Saturday, March 17, 2007

Process Sensitive Information Support

Where I work, we have a document repository. I've done a fair amount of observing and interviewing people to determine how they use the repository. The key performers spend their lunch hours browsing around, locating documents, and learning what's there. Most everyone else doesn't like it and doesn't use it efficiently. There are plenty of reasons why people don't use it, but the primary one seems to be that they need to find information quickly and the repository doesn't get them the information as quickly as they need it.

This led me to thinking, how can I get them the information they need in the context of the procedure they're performing. My thinking is that, if I can know where in the process they are, I can know the documents that will help them at that point. I know, nothing revolutionary here.

Here's what I'm suggesting we do.

I work in a process-based organization. There is a team that has documented in MS Visio the processes the audience I'm targeting performs. I'm working with them to identify the procedures and information resources required at each step in that process. We'll take the Visio process flows, link them to the supporting information (loaded in the content repository), export the Visio flows as HTML, and provide the HTML to the performers (both in training and on-the-job).

Right now, we're at the stage of linking the process flows to the supporting information. Here's a principle I think should be followed, based upon what I'm learning.

No post processing

Let me explain. The process team has, along with the process flow, all sorts of notes in the documents. The people who will follow these processes don't need the notes. I can't ask the process flow team to pull their notes. What we did decide to do, is to have the process team add a Visio layer and put their notes on that layer. This way, they can have their notes, but when we need to export to HTML, we can turn off the notes layer. This allows us to have two levels of dialogue in the document. It also means that whenever we decide to export a version for HTML, there is no work we do aside from the export.

In the past, I've had the same dilemma while using Word. How do we present the information to the user, but still allow for a discussion about the content to remain in the Word document. In Word, we did it with styles and hidden text.

This is a big effort for me right now. If we're successful in doing this, I expect we can cut down the time required for training the new processes. I also expect we will have greater conformance to the process. I also expect we can reduce processing time by getting people information in context of the process they're performing - Process Sensitive Information Support.

More to come. I'll start talking about usability in the next post.

IU IST Annual Conference

I gave a version of the presentation I gave at Masie's conferene at the annual IU IST conference a couple of weeks ago.

I want to talk a bit about the presentation. But first, a comment or two about the IU IST conference. This is a great conference at a tremendous value. I saw a great presentation by Darryl Sink on efficient learning content development. Andy Gibbons from BYU presented on different types of reserach (science and technology). I'm at Humana right now. I'm going to encourage my team to attend/present next year. I'm also getting active in the local ISP chapter and I'll see if I can get them involved as well. It's a beautiful 90-mile drive from L'ville to Bloomington. I think this conference can become a professional development highlight .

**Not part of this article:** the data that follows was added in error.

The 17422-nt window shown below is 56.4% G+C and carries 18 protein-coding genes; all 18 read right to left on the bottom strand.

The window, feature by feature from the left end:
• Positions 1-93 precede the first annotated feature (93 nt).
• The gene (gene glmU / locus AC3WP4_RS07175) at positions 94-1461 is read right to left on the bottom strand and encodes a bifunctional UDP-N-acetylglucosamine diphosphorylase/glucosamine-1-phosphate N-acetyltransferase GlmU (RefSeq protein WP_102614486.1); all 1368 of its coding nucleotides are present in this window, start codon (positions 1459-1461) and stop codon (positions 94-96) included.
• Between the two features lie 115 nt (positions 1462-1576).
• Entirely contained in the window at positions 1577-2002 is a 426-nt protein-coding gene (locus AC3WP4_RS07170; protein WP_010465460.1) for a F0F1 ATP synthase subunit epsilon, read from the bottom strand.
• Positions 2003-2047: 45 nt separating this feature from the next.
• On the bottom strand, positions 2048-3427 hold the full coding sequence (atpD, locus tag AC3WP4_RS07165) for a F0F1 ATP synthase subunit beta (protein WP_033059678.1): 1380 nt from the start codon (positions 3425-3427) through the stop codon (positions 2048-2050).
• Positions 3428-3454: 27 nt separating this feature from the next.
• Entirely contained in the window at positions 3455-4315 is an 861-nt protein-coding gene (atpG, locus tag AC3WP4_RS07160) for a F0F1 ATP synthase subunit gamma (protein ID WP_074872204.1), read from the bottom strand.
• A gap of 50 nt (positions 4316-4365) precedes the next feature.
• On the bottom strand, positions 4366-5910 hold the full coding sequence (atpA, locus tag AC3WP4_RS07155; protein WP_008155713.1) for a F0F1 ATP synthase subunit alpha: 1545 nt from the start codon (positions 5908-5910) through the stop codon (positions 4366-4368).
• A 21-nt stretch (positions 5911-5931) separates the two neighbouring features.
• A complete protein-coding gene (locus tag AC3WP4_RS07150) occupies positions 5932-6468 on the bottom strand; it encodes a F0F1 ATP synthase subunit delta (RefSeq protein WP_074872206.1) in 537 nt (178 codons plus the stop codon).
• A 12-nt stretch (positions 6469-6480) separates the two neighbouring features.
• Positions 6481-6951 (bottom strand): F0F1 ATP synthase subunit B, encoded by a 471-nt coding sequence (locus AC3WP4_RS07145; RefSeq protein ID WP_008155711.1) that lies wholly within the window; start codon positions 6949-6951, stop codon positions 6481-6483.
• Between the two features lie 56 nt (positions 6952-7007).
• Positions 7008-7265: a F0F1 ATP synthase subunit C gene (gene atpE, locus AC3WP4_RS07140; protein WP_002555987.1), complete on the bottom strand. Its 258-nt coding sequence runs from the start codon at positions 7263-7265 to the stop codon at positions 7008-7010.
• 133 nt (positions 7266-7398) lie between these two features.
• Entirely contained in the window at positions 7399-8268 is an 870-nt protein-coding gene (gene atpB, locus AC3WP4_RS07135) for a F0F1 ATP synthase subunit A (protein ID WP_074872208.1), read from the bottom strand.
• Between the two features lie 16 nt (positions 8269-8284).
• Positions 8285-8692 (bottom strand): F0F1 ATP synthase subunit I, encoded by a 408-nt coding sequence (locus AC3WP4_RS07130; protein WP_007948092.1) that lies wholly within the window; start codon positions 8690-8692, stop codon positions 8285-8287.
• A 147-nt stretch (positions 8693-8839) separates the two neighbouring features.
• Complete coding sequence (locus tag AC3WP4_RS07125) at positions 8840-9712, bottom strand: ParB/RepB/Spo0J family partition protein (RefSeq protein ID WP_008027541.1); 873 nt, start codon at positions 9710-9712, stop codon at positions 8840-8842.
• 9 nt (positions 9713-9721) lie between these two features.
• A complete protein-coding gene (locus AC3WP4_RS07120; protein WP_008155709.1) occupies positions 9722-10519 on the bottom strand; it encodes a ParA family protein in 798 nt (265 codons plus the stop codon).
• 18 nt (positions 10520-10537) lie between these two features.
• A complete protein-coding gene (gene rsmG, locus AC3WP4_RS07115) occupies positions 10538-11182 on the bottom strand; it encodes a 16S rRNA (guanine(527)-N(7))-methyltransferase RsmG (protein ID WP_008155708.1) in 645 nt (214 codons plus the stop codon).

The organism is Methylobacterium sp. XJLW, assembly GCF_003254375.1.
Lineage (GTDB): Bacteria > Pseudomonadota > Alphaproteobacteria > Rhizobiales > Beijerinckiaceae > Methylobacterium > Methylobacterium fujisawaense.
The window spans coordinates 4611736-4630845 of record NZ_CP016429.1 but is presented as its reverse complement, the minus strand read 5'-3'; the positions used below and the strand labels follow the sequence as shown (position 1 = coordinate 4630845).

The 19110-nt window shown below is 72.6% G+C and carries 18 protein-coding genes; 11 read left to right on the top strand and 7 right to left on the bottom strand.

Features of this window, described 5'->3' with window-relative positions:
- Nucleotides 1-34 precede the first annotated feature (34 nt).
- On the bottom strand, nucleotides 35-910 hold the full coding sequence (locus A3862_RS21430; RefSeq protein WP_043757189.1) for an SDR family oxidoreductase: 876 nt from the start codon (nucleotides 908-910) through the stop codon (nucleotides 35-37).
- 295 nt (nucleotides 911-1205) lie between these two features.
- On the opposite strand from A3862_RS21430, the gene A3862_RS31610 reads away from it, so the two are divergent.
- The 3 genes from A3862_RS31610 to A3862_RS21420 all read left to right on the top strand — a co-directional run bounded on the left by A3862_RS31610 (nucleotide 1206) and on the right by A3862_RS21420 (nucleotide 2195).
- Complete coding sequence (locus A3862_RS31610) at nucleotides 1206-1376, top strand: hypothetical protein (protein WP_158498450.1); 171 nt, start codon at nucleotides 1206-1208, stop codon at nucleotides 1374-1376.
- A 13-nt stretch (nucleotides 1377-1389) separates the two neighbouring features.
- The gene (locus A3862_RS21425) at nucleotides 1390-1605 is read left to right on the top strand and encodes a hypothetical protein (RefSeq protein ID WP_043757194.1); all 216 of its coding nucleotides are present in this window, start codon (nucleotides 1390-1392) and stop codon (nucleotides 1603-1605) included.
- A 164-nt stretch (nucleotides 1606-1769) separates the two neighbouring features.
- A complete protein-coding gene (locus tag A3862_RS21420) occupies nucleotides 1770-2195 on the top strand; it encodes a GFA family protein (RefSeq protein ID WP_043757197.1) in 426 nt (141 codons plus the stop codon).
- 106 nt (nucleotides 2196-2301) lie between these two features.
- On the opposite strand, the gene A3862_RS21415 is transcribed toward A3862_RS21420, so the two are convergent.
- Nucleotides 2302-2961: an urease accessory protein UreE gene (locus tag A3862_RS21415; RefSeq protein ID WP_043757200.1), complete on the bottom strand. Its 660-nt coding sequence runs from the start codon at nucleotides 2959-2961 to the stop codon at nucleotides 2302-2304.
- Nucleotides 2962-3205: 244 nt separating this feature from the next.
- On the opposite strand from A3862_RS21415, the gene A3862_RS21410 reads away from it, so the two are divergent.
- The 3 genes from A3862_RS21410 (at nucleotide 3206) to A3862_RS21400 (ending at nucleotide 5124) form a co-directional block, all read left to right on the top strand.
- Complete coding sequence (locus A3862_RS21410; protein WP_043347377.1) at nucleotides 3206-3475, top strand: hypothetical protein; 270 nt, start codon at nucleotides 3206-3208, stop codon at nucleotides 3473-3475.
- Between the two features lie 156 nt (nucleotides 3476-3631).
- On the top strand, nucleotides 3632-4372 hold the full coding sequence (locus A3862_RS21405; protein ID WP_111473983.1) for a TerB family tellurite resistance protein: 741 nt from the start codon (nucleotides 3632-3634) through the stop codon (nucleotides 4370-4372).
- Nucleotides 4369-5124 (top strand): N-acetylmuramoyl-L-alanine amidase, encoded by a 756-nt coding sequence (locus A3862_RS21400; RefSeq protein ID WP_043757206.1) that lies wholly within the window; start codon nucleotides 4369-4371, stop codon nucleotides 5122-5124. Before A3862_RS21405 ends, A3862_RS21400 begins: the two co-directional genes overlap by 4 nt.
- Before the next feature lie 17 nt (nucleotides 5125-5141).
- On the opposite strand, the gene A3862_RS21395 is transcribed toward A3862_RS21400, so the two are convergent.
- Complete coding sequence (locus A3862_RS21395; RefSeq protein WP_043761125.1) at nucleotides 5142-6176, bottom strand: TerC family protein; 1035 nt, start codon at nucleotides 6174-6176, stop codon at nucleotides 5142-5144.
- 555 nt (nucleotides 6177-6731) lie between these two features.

On to the presentation.

First of all, here are some additional resources:

Here's the original presentation page:

There you'll find an example that demonstrates the XML portion of the presenation that you can download and try.

I'm working on a paper based upon this presentation and the feedback I've received. Sections coming soon...

Briefly, here are some of the main points from the presentation:

Content should be authored, maintained, and delivered in one tool - preferably a tool that your SMEs use.
Word for textual content
Visio for process flows

Yes, I'm saying you should think twice about using a tool like Toolbook, Lectora, or the like for development. Use them only if you can import the content at runtime from XML output or web output from the program in which the content was authored.

"Why?" you ask. Because of the inefficiency resulting from moving the content into a tool your SMEs don't use. Other benefits: no content freezes, your SMEs can participate in authoring content throughout the entire development process, you will be more efficient in developing content.

It is better to have content used once quickly that never reused.
I misspent my youth chasing the dream of content reuse. Forget about it. Focus on developing the content quickly. The reuse that is going to happen as our tools and methods mature is functionality reuse and content reuse (with no additional effort) within the lifecycle of information use.

What does this mean? It means that a tool that displays multiple choice questions directly from a Word file (saved as XML) can be reused - but the questions probably will not be reused. A course where the content is tagged (concepts, facts, principles, procedures) will have content reused WITHIN the course. For example, the procedures can be presented and practiced throughout the course - then "reused" in a job-aid format at the end of the course.

Then there is the idea of Quickly. Information has a lifecycle. You get it from your SME one day and sometime the next week, it's no longer current (sure, some hyperbole here, but not much). Have you ever wondered why your SMEs chafe so much at content freezes? If you freeze the content for 3 weeks while you put the finishing touches on a course, I may not be accurate when you're finished.

Prospect, KY
Happy St. Patrick day